Keywords: gender differences; competition; gender performance; tournament; piece-rate; information
    JEL: I20 J16 J24
    Date: 2017–08–22
  5. By: Nicolas Aubert (CERGAM - Centre d'Études et de Recherche en Gestion d'Aix-Marseille - AMU - Aix Marseille Université); Alexander Kern (CERGAM - Centre d'Études et de Recherche en Gestion d'Aix-Marseille - AMU - Aix Marseille Université); Xavier Hollandts (CRCGM et IFGE - Kedge Business School - Kedge Business School)
    Abstract: This paper investigates the relationship between employee stock ownership and the cost of capital, the main determinant of shareholder value creation computed through economic value added (EVA). By reducing agency conflicts within the firm, we hypothesize that employee share ownership reduces the firm's cost of capital by affecting its two components, i.e. the cost of equity and the cost of debt. We test this hypothesis in France, a leading country in terms of employee ownership, based on a panel of the 120 largest listed companies for the 2000-2011 period. We find: (i) no significant relationship between employee stock ownership and the cost of equity; (ii) a negative curvilinear relationship between employee stock ownership and the cost of debt; (ii) a negative curvilinear relationship relationship between employee stock ownership and the weighted average cost of capital. These results suggest debtholders regard ESO as positive as long it is moderate because it shifts risk from them to employees and that this effect is still perceptible in the weighted average cost of capital.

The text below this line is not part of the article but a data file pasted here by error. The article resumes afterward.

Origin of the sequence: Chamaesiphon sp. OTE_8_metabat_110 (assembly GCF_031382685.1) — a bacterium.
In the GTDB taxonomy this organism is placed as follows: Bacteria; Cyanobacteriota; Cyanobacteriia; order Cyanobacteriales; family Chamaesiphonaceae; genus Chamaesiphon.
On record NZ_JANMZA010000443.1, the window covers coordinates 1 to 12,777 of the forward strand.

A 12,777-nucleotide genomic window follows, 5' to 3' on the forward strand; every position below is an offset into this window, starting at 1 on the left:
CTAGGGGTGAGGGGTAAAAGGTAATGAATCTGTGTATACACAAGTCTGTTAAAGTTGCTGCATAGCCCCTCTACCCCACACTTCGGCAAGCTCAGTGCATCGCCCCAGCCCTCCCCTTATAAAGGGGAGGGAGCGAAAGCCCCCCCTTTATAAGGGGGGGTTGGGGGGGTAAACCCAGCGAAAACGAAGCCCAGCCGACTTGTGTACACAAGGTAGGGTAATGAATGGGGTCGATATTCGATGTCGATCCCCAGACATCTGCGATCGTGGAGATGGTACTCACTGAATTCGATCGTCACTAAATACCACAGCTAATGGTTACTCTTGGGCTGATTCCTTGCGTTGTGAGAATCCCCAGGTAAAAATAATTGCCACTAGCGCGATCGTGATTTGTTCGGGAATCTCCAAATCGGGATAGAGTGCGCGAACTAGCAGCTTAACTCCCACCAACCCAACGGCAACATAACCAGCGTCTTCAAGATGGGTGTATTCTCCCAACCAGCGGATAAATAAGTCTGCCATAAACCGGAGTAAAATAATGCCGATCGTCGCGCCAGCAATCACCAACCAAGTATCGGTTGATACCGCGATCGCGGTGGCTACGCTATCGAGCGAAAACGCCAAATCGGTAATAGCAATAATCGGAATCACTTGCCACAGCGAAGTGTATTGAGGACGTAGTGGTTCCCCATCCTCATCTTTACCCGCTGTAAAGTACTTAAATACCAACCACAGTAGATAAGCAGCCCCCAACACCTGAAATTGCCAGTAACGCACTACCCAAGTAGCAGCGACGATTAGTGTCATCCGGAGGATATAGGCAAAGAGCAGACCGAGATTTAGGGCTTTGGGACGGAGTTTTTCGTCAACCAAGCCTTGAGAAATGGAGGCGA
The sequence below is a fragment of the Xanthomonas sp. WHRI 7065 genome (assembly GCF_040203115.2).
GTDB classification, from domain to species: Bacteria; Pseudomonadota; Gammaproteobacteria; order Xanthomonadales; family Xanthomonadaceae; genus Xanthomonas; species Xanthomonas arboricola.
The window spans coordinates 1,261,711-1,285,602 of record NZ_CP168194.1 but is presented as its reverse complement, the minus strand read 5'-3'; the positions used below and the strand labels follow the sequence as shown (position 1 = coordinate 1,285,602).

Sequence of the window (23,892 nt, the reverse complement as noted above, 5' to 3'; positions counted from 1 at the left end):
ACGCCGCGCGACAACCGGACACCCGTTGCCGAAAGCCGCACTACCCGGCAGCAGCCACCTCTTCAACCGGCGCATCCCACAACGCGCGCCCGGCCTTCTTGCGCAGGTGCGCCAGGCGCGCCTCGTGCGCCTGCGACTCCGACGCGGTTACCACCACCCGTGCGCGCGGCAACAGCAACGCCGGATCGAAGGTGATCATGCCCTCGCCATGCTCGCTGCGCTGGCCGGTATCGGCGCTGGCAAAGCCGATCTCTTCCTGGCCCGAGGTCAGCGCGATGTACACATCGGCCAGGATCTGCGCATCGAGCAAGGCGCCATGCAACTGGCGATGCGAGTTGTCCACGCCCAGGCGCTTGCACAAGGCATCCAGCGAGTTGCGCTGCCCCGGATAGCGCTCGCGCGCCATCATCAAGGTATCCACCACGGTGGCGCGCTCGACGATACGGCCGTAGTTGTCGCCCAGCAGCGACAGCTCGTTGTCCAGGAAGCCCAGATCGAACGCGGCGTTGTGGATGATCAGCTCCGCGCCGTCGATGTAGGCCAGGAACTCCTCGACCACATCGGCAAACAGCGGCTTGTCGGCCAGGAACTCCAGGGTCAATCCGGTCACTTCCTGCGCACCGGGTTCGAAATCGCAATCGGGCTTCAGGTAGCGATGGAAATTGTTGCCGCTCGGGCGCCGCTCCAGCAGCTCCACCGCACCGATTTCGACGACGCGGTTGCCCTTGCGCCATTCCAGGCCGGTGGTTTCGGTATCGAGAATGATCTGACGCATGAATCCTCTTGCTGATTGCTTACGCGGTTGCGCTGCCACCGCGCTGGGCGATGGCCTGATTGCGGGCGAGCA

Keywords: Shared capitalism,employee ownership,corporate governance,cost of equity,cost of debt,cost of capital,agency conflicts
    Date: 2017
  6. By: Mazen J. Al Shobaki (Department of Information Technology - Al-Azhar University); Samy S. Abu Naser (Department of Information Technology - Al-Azhar University); Suliman A. El Talla (Department of Information Technology - Al-Azhar University); Youssef M. Abu Amuna (Department of Information Technology - Al-Azhar University)